On dreamspace

Some things can’t be rushed. We know this. The maturation of a wine, the build of a three hour NFL game or a five day test match towards its denouement, the germination and development of ideas, the growth of a forest or the development of a child. But today’s world seems to have been gaining speed exponentially; the faster things get, the faster we better get to keep up, to push ahead… on, on, on, accelerating into a distance and a future arriving so fast the blur as it approaches us blinds us to its intricacies, to the details that give things meaning. 

No sooner have we consumed or grasped a new thing or idea we discard it in favour of the next new thing, the shiny and attractive and salient. Salience does not always equate to importance nor relevance, and so we plough on, as fast as we can, trying to avoid the the lazers of distraction that bombard our senses like driving rain blinding us in a storm. Even our experience of forced solitude and easier access to reflective space generated by society’s response to the Covid19 pandemic doesn’t mean we will actually slow down and take advantage of it. We remain in danger of a bounce-back that catapults our lives back into warpspeed. 

And yet I think a lot about slow time and slow space. Many cultures and professions build it in as a ritual. The topping out at the completion of a building, the bus parade of the championship-winning sports team, the ritual some organisations have of taking time off once a contract has been delivered. The idea of the ‘off season’ in sports recognises that the ability of sports stars to compete at the highest level, and of fans’ budgets to stretch year-round, are compromised without it. Religion offers periods of reflection in most cultures; prayer and meditation are common rituals and many indigenous cultures have traditions of vision quests and solo retreats. 

We can’t work at high intensity without corresponding periods of low intensity work. We need rest and recovery and we need it within the workplace too, as we can’t – and shouldn’t – solely rely on our weekends and evenings for that. If that is the expectation, we never leave work. We are simply using our non-work time to recover and recharge just so we can go at it full bore for another ten hours tomorrow. To make matters worse, in such scenarios our recovery time impairs our ability to bring our high energy and best selves to our non-work relationships and commitments too. 

How do we – how can we – ensure that our work specifically and our lives more generally operate at appropriate rhythms, waxing and waning with a healthy balance between them? One thing is for sure. To keep at full speed is to run through the fog towards an invisible, distant cliff; the problem is, we can’t know how far ahead it is, whether there are any barriers in the way, nor how high it is or what lies at the bottom. Trying to work at an increasing pace, while the world around us has virtually stopped for periods of the last year, is a profoundly weird juxtaposition to live with.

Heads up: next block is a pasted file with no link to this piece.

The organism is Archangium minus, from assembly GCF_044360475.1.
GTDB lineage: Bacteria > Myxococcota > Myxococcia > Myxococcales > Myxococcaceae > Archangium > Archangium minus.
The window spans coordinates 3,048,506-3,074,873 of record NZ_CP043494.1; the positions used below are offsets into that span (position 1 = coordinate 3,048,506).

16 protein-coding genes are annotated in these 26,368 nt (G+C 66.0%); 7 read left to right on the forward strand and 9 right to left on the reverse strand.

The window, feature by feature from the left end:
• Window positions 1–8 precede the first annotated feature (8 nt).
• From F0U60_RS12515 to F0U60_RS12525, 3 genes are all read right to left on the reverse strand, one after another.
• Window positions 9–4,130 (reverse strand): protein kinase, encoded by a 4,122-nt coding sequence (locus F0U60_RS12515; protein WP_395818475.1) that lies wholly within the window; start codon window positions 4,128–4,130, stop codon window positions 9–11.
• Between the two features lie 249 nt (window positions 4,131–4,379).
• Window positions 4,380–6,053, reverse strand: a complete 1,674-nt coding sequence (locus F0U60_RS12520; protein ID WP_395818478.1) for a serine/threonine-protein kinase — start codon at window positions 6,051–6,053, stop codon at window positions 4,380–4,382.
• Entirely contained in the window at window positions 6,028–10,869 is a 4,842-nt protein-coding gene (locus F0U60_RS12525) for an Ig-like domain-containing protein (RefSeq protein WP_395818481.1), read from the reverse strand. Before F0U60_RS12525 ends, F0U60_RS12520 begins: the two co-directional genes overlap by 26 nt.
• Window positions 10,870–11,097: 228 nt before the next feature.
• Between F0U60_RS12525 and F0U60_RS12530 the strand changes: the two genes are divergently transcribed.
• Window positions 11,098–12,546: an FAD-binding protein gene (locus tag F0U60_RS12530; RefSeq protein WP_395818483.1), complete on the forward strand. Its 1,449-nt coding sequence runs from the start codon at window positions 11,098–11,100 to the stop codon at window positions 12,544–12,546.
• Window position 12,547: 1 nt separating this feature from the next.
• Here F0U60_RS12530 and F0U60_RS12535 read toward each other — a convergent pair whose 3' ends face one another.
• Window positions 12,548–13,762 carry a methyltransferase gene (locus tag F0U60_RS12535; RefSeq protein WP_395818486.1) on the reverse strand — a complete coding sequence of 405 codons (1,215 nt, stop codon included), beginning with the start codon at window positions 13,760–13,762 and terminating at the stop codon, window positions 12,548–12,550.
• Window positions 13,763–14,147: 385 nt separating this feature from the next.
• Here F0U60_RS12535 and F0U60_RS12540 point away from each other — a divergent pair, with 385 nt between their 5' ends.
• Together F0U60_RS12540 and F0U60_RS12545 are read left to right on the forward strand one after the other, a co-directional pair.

Sometime, for those lucky enough to be working during the last 15 months, things will need to slow down. As I’ve done a lot of work with the NHS over recent months, I’ve seen the crisis response intensify the work of those responding to Covid, whether in the NHS or local government or the local charity sector. When things do start to ease in terms of the Covid-driven demand on services, there needs to be time for people to breathe, to recuperate, to reflect, to make sense of the changing world.

While things need to slow down, my worry is that they won’t. We’ll be straight into the need to pick up the pieces of society that have broken in the meantime, from postponed surgeries and backlogs of operations to child protection and domestic violence cases to evictions, homelessness and unemployment, not to mention the anticipated surge in mental health cases. 

We need humanity to prevail in so many ways. To ensure that the human cost is recognised, marked, appreciated. To look optimistically to the future. But not at the behest of economists, finance teams and those championing greater productivity. We pay a high price for pursuing more! more! more! at any cost. To paraphrase the well worn Lincoln quote, given six hours to chop down a wood he’d spend the first four sharpening his axe. We need to seek this same balance.

The post-Covid equivalent of this isn’t finally escaping to Malaga or the Canaries but embedding recuperation and the need to work at different speeds at different times into the routine of our day-to-day. The need to alternate our rhythms of life and work between the fast and the slow is a very human one. As our context fluctuates so to do these rhythms, if we let them. Responding to deadlines, our energy levels, business needs, the seasons, family commitments and so on.

We ignore these natural variations at our cost. Time to introduce some dreamspace into our days, perhaps?

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